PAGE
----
4. Honestly, it was very obvious that the Habs would have been thrilled just to steal a point on this one. Before the shootout, Carbonneau is grinning like he just won the lottery, Koivu is twitching with the energy of an over-sugared toddler, and the rest of the team doesn’t look much different. I don’t think they really thought they had much of a chance with the tirs de barrage- Halak is doing well, but it’s only his 3rd game, and with all the injuries, there’s a dearth of good potential shooters. So what do they do? Give the darari a chance to play hero: Kostitsyn, fresh up from Hamilton, Perezhogin, and Plekanec. But Plekanec just manages to beat Vokoun, it goes to 4, and Koivu makes the rest look easy.

5. Okay, say you’re a brand new NHL goalie, and you’ve just been called up from the minors to fill in for an injured All-Star netminder. You’re doing alright, 2 wins, but both of them close, and you’ve just played a game where you did pretty well but were scored on twice by deflections off your own defensemen. How unbelievably awesome, then, is it to win the game on the final shot of a shootout by beating Peter Forsberg? Okay, I’m not Halak, so I don’t really know, but I’m betting it’s pretty freakin’ awesome.

6. I know that everyone will be talking about the big ol’ Northeast Divison brawl for the next few days, and before this game made me so very happy I had a whole wild rant about it, but I’ll just summarize my feelings thusly: Yay Sabres! Boo Sens!

alented hockey players and genuinely these days.ouse their team, i'i . at critical moments (Sammy in the dying seconds of the Tonight, in the NHL, the gods of hockey have declared that everybody gets a point- virtually every game went to a shootout or overtime. So everything’s still tied up in tight little knots standings-wise, and given that it was against a Western Conference opponent the value of the win is more symbolic than anything else. But it’s one hell of a symbol, and in the days leading up to that oh-so-scary-deadline, it suggests that the Habs are, still, real contenders. A flawed team with only an outside shot at going deep, maybe, but a team with creativity, tenacity, and surprising depth of character, a team who can wreak bloody havoc with everyone's expectations.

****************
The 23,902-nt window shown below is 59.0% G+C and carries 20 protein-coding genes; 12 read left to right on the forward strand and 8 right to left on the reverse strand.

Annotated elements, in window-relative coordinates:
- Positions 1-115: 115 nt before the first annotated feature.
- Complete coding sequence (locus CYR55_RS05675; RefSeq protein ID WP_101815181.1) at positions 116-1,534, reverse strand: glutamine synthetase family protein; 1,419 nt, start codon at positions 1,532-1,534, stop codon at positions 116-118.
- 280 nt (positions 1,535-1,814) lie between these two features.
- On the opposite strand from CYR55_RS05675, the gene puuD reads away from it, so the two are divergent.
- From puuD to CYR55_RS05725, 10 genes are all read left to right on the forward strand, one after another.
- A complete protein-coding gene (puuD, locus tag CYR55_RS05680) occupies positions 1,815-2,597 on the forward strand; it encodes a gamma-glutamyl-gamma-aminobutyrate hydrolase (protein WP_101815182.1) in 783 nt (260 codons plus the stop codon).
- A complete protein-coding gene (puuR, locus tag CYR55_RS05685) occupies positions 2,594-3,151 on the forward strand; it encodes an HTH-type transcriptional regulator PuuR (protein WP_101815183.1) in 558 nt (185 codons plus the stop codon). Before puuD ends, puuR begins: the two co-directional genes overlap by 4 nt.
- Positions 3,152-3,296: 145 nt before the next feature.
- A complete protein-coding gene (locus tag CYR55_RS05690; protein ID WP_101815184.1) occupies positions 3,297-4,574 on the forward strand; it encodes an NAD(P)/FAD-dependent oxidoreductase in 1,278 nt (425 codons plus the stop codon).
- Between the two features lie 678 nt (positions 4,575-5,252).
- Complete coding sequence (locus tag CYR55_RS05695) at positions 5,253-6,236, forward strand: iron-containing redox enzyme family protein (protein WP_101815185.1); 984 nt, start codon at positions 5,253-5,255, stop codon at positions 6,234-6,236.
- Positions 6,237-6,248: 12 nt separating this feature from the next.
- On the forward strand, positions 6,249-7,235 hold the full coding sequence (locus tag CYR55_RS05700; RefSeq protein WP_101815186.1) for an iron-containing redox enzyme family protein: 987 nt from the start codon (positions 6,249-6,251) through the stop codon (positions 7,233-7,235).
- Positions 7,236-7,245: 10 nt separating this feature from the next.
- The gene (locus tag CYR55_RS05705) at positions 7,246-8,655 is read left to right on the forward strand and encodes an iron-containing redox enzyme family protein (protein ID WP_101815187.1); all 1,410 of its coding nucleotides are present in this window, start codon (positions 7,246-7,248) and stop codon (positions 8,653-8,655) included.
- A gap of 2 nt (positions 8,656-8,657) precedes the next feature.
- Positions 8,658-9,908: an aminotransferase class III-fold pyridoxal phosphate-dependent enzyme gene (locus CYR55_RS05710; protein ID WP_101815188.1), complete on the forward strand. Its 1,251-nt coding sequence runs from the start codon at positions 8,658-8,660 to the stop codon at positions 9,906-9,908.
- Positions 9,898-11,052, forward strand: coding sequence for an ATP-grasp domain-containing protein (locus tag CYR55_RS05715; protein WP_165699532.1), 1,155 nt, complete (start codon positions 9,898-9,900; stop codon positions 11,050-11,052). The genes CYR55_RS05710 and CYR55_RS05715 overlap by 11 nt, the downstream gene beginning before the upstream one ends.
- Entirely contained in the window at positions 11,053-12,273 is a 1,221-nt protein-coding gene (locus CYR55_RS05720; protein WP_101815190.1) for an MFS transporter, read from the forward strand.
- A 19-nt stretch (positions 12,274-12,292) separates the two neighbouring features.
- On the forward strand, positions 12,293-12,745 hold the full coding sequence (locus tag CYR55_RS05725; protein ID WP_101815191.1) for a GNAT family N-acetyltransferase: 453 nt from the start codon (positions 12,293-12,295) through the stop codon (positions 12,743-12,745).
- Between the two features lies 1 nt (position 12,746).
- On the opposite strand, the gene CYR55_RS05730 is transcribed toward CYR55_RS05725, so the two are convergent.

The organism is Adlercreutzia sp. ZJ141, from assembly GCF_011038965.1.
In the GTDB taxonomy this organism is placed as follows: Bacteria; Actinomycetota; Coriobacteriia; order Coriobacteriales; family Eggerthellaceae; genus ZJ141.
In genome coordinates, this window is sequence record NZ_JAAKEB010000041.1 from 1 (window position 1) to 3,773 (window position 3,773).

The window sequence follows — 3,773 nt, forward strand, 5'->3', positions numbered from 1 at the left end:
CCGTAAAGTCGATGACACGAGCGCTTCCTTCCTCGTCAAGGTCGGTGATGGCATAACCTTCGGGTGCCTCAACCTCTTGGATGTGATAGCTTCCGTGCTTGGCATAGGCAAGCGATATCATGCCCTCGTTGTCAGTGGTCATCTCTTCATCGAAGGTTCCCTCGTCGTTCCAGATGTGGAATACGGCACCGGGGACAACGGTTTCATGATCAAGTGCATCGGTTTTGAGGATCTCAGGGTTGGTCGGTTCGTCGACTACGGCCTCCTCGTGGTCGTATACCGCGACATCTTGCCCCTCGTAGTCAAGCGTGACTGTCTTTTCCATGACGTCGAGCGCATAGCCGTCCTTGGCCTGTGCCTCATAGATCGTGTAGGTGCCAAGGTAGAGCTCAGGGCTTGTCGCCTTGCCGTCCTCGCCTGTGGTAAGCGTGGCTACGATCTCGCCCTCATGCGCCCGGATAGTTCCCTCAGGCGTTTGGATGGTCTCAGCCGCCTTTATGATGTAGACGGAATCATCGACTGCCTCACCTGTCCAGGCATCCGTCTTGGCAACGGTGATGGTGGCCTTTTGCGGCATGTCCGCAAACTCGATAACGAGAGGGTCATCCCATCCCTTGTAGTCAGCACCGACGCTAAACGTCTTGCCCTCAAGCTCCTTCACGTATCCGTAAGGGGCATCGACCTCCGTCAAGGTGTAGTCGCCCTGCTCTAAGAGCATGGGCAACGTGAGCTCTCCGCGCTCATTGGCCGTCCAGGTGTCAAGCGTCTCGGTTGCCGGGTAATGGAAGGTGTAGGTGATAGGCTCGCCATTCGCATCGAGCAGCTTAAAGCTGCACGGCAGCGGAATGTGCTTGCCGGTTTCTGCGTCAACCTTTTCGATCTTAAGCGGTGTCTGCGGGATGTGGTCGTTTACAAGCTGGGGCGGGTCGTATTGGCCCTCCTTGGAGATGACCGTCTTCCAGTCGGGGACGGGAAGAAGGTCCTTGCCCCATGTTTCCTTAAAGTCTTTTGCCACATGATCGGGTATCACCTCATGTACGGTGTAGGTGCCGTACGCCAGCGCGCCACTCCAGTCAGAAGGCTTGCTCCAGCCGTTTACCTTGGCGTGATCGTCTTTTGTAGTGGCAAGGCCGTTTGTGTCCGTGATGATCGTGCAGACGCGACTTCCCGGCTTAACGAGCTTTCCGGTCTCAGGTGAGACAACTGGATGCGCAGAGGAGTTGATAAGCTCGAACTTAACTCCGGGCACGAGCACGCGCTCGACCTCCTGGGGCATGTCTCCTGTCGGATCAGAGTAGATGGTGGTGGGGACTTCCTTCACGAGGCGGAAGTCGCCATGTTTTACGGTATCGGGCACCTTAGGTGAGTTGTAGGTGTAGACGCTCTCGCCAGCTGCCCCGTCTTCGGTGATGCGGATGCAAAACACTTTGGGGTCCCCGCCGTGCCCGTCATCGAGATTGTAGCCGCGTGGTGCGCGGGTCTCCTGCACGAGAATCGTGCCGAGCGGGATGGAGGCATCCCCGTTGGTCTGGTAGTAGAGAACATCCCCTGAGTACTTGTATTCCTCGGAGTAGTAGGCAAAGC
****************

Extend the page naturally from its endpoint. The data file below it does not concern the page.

This is why I love them.


Jordi said...

There should be an NHL ad where Souray giftwraps pucks to opposing forwards. It sure feels that way sometimes.

This is probably the best victory I've envisioned in any situation. A injury ridden team, fighting back for the win.

Thank god for keeping the faith, now the kids in class won't be laughing at me.

Lyle Richardson said...

I have to give the Habs credit, they didn't fold the tent after falling behind early and kept coming back throughout this game. Two weeks ago, it would've been a very different result, but tonight the Habs played with character and determination, traits that have been missing since mid-December.

It's one thing to knock off a couple of teams you're supposed to beat,but it's quite another to upset one of the best teams in the NHL. Perhaps this victory will be the character builder they've been lacking for a while. We'll see.

Considering two of the Preds five goals were deflections off his own blueliners, I thought Halak played well. I can certainly see him getting the start on Saturday.

That ray of light is getting brighter, hopefully it'll keep shining.

Matthew Macaskill said...

I actually thought Souray played a simple, defensive game last night. Wasn't dead awful, and really didn't have a chance on that goal that deflected off both his skates into the net, hehe.

I suppose he was in front of the net though to make sure no one got into the crease, Nashville was killing us with those deflections into the net from guys with both feet in the blue ice.

We've got to extend this streak to 5-games if the team wants to make things much easier on themselves to make the playoffs. Also, it would give Gainey an opportunity to pick up a player for the final push and playoffs. Though, I surely wouldn't mind going with the current roster and continuing to give the young guys a shot.

kazmojo said...

I'm worried about Latendresse. Higgins goes down, and instead of Lats replacing him on the first line like he did earlier in the season, the Habs place their faith in an AHL call-up.

Lats had clearly been moving towards 4th line duty over the past few games, being virtually invisible on the ice. Maybe he decided to reverse that trend, show a little energy -- but ended up in the sin bin for his efforts?